Date of Award
Dr. Helen Murphy
Some mammalian species demonstrate the ability to regenerate functional photoreceptors after retinal injury, including those with mutations that result in non-syndromic diseases such as retinitis pigmentosa. Previous research has shown that regenerative capability exists in non-mutated animals following injury inflicted by light damage. Studies have suggested that, in mutated animals with inherited degeneration, regeneration does not occur spontaneously. However, mutated animals have exhibited regeneration following inflicted damage. Regenerative capabilities have been shown to be linked to the highly conserved Notch signaling pathway. To determine if differences in Notch signaling play a role in the lack of regeneration in zebrafish with inherited degeneration, Notch3 expression in a line of eys-/- zebrafish was quantified in relation to an unaffected heterozygous eys+/- zebrafish line, and a heterozygous line with inflicted light damage. Additionally, Notch3 expression in a line of Tg(XOPS:ntr-YFP) YFP+ zebrafish treated with metronidazole was quantified to compare regeneration capabilities of a chemical ablation damage model to those of the unaffected and light-damaged heterozygrous lines. Quantification results indicate that Notch3 expression is not upregulated in zebrafish with inherited degeneration in the way that it is in zebrafish with inflicted degeneration. Notch3 expression is downregulated in the chemical ablation model. The results are corroborated by investigation of proliferating cell counts in each group.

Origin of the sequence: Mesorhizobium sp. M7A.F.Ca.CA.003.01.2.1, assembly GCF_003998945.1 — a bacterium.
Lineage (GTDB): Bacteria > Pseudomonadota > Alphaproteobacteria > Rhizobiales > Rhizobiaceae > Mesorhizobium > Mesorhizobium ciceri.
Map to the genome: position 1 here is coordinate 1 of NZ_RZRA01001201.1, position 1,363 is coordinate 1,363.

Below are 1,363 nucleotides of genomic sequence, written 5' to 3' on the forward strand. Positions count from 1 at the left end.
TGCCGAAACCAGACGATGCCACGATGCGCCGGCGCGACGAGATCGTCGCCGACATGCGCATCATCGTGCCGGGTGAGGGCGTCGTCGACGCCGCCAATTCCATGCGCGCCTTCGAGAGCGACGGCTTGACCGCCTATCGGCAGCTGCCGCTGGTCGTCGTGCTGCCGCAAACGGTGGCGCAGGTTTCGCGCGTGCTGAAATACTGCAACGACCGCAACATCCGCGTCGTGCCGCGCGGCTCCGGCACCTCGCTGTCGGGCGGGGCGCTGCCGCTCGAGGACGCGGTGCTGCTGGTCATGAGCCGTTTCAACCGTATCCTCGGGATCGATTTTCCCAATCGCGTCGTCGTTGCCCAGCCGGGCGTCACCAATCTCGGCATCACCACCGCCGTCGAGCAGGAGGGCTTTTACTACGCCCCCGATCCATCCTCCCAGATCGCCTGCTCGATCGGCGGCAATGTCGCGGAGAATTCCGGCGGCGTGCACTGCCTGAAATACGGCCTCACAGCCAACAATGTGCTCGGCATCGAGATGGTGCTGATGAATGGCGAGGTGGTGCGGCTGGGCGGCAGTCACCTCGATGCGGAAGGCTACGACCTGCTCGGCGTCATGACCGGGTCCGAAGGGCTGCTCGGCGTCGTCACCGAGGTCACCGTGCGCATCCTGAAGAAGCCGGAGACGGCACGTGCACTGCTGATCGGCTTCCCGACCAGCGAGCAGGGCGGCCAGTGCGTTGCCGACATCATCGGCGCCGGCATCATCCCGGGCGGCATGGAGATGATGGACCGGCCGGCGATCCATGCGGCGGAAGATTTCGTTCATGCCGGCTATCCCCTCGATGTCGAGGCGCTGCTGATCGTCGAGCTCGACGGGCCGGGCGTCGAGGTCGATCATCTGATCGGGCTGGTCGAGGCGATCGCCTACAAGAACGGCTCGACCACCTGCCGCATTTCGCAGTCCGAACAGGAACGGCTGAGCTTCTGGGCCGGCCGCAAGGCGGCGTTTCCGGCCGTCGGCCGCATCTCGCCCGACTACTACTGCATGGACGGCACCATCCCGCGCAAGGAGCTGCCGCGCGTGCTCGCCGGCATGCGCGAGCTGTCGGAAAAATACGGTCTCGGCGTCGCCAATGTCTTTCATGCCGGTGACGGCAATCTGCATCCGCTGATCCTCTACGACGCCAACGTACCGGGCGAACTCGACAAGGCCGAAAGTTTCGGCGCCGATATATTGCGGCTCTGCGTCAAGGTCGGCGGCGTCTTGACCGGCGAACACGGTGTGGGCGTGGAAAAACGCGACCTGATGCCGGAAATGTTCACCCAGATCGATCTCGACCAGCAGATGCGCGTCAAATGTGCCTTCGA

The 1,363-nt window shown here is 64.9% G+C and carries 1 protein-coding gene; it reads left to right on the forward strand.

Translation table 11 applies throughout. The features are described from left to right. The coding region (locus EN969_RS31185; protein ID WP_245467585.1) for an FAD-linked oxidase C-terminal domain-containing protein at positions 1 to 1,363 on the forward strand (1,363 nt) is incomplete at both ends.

Graeca, Meghan, "Notch3 Expression in Zebrafish with Inherited Degeneration vs. Inflicted Damage" (2022). Senior Honors Projects. 134.
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